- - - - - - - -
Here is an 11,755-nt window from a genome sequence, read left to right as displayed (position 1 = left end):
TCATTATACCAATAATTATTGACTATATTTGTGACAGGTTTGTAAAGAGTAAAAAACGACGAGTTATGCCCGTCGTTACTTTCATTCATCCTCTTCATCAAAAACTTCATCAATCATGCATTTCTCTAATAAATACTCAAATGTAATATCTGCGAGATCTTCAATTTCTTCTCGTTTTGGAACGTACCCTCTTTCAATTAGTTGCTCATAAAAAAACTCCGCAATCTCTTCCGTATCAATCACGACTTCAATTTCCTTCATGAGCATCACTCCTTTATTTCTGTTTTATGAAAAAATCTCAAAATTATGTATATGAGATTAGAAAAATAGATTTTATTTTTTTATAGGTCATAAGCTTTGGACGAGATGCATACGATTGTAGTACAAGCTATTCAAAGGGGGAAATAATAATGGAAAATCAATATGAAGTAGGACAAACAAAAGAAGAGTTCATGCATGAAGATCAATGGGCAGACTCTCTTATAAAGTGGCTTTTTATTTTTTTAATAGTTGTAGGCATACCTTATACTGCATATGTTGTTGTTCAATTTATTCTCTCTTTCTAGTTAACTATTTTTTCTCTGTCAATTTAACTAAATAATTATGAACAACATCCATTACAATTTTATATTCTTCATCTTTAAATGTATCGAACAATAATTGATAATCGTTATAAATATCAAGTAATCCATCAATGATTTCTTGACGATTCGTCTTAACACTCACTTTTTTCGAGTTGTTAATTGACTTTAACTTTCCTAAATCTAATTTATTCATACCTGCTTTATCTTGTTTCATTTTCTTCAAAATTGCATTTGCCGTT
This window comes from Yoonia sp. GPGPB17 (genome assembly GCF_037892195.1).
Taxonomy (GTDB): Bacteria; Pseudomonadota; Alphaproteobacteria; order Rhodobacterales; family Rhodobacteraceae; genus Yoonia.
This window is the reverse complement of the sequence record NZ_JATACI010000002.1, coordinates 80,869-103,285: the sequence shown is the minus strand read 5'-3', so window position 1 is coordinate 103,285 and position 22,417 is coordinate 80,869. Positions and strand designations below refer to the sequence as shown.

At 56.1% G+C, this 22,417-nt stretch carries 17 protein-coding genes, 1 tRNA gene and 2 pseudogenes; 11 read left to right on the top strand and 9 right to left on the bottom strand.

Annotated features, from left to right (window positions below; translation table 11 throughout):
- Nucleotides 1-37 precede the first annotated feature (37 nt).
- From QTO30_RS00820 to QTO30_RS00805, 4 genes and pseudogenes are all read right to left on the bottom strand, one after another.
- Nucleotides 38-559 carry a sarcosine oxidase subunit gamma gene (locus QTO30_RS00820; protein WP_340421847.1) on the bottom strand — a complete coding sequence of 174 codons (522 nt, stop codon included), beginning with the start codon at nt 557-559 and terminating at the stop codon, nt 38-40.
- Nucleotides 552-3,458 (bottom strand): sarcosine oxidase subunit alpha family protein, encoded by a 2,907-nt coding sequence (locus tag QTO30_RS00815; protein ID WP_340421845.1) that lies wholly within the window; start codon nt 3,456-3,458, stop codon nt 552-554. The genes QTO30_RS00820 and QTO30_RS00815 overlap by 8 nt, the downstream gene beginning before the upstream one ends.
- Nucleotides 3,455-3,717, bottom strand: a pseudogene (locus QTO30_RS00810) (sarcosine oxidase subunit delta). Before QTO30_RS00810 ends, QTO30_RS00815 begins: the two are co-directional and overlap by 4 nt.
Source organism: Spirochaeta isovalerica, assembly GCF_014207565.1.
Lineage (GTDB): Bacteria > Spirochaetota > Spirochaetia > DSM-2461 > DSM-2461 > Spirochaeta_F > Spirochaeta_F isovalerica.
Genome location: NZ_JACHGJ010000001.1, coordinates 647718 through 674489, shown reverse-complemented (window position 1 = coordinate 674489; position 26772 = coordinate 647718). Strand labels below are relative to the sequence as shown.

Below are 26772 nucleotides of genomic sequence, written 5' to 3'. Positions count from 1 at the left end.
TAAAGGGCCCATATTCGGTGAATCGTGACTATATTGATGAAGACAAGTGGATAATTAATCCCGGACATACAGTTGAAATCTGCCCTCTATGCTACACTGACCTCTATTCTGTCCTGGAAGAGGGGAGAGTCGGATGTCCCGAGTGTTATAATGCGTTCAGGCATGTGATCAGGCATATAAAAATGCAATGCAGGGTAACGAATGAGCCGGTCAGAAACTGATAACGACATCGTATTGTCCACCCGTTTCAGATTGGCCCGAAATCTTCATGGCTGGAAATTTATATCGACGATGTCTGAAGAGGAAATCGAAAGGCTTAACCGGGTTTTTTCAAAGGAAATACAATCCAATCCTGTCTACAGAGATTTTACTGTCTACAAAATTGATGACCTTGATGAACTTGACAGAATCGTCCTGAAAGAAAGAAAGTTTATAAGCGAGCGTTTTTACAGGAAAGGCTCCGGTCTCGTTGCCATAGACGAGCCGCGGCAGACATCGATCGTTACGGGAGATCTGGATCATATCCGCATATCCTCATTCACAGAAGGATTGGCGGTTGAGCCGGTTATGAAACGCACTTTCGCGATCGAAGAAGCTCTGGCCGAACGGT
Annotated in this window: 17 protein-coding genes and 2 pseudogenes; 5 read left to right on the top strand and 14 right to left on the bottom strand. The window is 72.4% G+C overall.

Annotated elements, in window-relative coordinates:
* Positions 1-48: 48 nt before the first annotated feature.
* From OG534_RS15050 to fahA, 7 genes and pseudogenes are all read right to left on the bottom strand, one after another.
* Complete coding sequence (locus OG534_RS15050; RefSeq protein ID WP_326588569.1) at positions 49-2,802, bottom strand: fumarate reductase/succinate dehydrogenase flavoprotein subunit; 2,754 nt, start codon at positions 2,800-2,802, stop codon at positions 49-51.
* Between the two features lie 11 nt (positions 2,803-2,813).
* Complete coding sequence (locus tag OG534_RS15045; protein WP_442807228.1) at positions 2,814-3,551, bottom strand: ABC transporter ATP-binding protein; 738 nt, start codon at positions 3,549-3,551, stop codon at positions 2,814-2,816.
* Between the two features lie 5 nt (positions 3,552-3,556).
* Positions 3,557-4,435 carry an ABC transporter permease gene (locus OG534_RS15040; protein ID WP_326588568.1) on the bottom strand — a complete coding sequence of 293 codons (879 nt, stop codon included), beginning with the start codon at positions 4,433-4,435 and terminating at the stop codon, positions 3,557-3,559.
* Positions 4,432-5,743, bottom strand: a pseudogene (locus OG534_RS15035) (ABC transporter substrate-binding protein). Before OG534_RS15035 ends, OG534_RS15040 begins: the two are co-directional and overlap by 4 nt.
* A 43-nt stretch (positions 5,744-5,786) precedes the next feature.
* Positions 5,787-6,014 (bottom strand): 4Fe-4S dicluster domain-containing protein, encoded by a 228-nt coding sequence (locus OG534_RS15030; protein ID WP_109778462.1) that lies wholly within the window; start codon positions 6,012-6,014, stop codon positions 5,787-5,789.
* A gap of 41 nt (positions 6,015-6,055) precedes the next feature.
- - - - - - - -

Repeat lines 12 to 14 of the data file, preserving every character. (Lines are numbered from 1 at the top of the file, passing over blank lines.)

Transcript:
- Nucleotides 3,455-3,717, bottom strand: a pseudogene (locus QTO30_RS00810) (sarcosine oxidase subunit delta). Before QTO30_RS00810 ends, QTO30_RS00815 begins: the two are co-directional and overlap by 4 nt.
Source organism: Spirochaeta isovalerica, assembly GCF_014207565.1.
Lineage (GTDB): Bacteria > Spirochaetota > Spirochaetia > DSM-2461 > DSM-2461 > Spirochaeta_F > Spirochaeta_F isovalerica.